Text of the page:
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Global Tax Planning Risk: Brexit Challenges

The outcome of the recent US Presidential election surprised many, and it is just one more in a string of recent drivers of global economic, legislative, and regulatory uncertainty. Brexit, EU State Aid investigations, and the OECD Base Erosion and Profit Shifting (BEPS) Actions figure most prominently among these disruptions; each will significantly influence foreign direct investment, trade, banking, corporate taxation, and the exchange of tax information between jurisdictions.

The combined impact of these major changes has altered the global tax landscape while elevating the importance of the tax planning conducted within the tax departments of multinational enterprises (MNEs).

A recent CEO Insight article examines how MNEs can weather this uncertainty, while managing tax liability and reputational risk, through careful navigation and the help of powerful tools. The article features insights from Vertex thought leaders on the ways Brexit, BEPS, and EU State Aid will challenge MNE tax departments – and the ways that technology can mitigate these challenges.

Concerning Brexit’s impacts, George Salis, Senior Tax Compliance Principal and Certified Business Economist (CBE) at Vertex, emphasizes, “The precise political, economic and supra-constitutional implications resulting from Brexit cannot be predicted until such time as the nature of the UK’s reformed relationship with the European Union (EU) becomes clear.”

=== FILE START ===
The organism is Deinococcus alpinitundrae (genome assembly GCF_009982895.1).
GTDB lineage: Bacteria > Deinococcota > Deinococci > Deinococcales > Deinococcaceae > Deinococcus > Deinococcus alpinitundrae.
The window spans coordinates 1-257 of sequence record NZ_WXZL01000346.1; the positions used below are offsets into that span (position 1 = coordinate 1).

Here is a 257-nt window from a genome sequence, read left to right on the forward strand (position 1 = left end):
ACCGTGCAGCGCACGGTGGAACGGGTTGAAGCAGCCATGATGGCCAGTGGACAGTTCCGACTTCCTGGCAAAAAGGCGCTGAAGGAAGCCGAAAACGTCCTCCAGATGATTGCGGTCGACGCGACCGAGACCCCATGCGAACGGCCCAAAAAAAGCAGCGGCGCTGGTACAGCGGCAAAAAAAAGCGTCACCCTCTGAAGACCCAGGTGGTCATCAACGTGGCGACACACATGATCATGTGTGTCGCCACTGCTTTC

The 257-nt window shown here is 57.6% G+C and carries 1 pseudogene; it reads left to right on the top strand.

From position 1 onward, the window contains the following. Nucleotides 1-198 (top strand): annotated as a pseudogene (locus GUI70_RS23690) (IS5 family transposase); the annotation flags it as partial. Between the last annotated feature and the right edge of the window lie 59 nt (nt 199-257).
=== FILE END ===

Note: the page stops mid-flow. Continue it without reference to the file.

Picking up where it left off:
What is apparent at this point, Salis notes, is that regardless of their domicile, companies with interests in the UK can expect to be affected due to the likely impact on tax exemptions currently enjoyed by virtue of the UK’s EU status. Potentially affected exemptions include the ability to claim derivative benefits, investments by EU taxpayers into UK companies becoming subject to the controlled foreign companies rules (CFC-Rules), and other applicable directives from which the UK must now withdraw.

Additionally, since the UK will remain a member of the OECD, G20, and WTO, it will continue to be a part of efforts to harmonize international trade and business practices. As a result, the UK – just like the EU – is committed to implementing the BEPS recommendations to tackle international tax avoidance, and will continue to subscribe to the Common Reporting Standard (CRS) and other transparency initiatives, as well as participating in the US FATCA reporting regime.

To read the CEO Insight article, click here.

Please remember that the Tax Matters provides information for educational purposes, not specific tax or legal advice. Always consult a qualified tax or legal advisor before taking any action based on this information.


About this Contributor

Tricia Schafer-Petrecz Headshot
Tricia Schafer-Petrecz
Public Relations and Social Media Lead

Tricia Schafer-Petrecz manages Vertex's public relations and social media functions. In her role as reporter for the Tax Matters blog, she coordinates and writes  pieces on industry trends, legislation and technology in the tax industry.  Tricia has over 20 years of experience managing public relations, corporate communications and generating thought leadership for the financial services and technology industries. Prior to joining Vertex, she was the Director of Public Relations for Fidelity National Information Services (FIS Global), a Fortune 500 company. Tricia has a B.A. in English, a B.A. in Communications, and a Master's degree in Communications from La Salle University in Philadelphia, PA.  She is also a member of the Public Relations Society of America (PRSA).

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